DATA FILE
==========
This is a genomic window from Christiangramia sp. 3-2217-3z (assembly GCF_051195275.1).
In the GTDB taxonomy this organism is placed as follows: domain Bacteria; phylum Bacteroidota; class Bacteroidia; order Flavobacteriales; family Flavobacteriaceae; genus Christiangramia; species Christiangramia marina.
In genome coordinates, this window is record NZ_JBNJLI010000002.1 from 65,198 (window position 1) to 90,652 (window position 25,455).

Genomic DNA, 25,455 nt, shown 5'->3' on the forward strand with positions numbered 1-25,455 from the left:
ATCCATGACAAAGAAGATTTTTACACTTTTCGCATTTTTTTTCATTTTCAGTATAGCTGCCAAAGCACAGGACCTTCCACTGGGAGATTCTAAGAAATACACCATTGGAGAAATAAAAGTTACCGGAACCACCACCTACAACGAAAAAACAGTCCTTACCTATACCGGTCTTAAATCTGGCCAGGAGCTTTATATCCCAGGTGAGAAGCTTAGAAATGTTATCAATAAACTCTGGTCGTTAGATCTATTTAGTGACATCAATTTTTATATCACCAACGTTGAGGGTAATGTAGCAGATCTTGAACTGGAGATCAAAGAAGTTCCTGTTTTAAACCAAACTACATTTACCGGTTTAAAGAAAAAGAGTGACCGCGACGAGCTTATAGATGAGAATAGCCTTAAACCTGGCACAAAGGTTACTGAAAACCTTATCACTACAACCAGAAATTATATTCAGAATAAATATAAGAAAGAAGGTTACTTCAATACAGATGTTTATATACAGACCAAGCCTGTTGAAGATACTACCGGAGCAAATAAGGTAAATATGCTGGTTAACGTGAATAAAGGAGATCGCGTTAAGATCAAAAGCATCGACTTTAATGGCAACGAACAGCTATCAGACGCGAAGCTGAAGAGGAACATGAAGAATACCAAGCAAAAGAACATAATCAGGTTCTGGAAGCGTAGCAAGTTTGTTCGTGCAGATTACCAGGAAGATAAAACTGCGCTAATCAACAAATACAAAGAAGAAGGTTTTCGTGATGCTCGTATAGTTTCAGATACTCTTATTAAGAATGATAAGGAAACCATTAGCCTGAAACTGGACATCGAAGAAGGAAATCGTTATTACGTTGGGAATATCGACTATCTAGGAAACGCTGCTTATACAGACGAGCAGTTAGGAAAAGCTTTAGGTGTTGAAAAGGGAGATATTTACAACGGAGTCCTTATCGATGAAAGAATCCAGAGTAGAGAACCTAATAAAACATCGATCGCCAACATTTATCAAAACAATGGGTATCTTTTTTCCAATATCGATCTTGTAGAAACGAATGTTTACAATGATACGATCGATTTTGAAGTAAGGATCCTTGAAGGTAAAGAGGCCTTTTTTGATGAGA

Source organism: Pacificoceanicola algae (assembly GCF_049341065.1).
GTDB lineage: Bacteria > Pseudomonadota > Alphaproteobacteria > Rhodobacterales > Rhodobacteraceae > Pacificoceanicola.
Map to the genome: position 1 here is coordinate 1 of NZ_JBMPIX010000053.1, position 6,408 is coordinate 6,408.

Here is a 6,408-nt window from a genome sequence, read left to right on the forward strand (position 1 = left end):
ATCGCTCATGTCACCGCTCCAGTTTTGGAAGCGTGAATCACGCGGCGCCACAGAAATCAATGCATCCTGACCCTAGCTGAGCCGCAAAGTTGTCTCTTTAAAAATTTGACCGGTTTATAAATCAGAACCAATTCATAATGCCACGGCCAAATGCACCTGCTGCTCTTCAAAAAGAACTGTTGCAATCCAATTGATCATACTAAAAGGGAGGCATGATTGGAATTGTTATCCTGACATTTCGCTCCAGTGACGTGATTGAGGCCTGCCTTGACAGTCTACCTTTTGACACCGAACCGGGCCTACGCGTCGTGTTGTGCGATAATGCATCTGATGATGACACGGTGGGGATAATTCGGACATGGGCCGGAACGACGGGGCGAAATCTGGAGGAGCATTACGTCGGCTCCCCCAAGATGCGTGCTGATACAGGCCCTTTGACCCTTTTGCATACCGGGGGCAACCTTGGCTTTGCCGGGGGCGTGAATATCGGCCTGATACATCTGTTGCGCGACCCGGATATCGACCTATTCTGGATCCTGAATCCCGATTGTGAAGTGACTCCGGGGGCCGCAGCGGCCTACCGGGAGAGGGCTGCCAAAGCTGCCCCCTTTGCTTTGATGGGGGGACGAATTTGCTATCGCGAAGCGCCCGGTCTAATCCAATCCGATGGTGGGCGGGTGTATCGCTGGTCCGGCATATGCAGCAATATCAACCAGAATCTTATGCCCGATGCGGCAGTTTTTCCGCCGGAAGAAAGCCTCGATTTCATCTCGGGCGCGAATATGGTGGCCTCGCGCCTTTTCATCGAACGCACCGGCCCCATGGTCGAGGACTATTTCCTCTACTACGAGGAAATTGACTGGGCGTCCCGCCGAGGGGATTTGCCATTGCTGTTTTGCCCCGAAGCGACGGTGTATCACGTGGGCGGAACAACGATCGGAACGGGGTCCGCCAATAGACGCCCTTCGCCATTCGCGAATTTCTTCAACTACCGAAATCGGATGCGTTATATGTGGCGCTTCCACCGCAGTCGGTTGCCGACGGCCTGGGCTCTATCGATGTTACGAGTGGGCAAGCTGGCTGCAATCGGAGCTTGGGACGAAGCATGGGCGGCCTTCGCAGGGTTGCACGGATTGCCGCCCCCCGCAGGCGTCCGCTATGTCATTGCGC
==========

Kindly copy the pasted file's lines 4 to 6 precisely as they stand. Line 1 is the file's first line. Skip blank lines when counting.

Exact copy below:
Genomic DNA, 25,455 nt, shown 5'->3' on the forward strand with positions numbered 1-25,455 from the left:
ATCCATGACAAAGAAGATTTTTACACTTTTCGCATTTTTTTTCATTTTCAGTATAGCTGCCAAAGCACAGGACCTTCCACTGGGAGATTCTAAGAAATACACCATTGGAGAAATAAAAGTTACCGGAACCACCACCTACAACGAAAAAACAGTCCTTACCTATACCGGTCTTAAATCTGGCCAGGAGCTTTATATCCCAGGTGAGAAGCTTAGAAATGTTATCAATAAACTCTGGTCGTTAGATCTATTTAGTGACATCAATTTTTATATCACCAACGTTGAGGGTAATGTAGCAGATCTTGAACTGGAGATCAAAGAAGTTCCTGTTTTAAACCAAACTACATTTACCGGTTTAAAGAAAAAGAGTGACCGCGACGAGCTTATAGATGAGAATAGCCTTAAACCTGGCACAAAGGTTACTGAAAACCTTATCACTACAACCAGAAATTATATTCAGAATAAATATAAGAAAGAAGGTTACTTCAATACAGATGTTTATATACAGACCAAGCCTGTTGAAGATACTACCGGAGCAAATAAGGTAAATATGCTGGTTAACGTGAATAAAGGAGATCGCGTTAAGATCAAAAGCATCGACTTTAATGGCAACGAACAGCTATCAGACGCGAAGCTGAAGAGGAACATGAAGAATACCAAGCAAAAGAACATAATCAGGTTCTGGAAGCGTAGCAAGTTTGTTCGTGCAGATTACCAGGAAGATAAAACTGCGCTAATCAACAAATACAAAGAAGAAGGTTTTCGTGATGCTCGTATAGTTTCAGATACTCTTATTAAGAATGATAAGGAAACCATTAGCCTGAAACTGGACATCGAAGAAGGAAATCGTTATTACGTTGGGAATATCGACTATCTAGGAAACGCTGCTTATACAGACGAGCAGTTAGGAAAAGCTTTAGGTGTTGAAAAGGGAGATATTTACAACGGAGTCCTTATCGATGAAAGAATCCAGAGTAGAGAACCTAATAAAACATCGATCGCCAACATTTATCAAAACAATGGGTATCTTTTTTCCAATATCGATCTTGTAGAAACGAATGTTTACAATGATACGATCGATTTTGAAGTAAGGATCCTTGAAGGTAAAGAGGCCTTTTTTGATGAGA

Source organism: Pacificoceanicola algae (assembly GCF_049341065.1).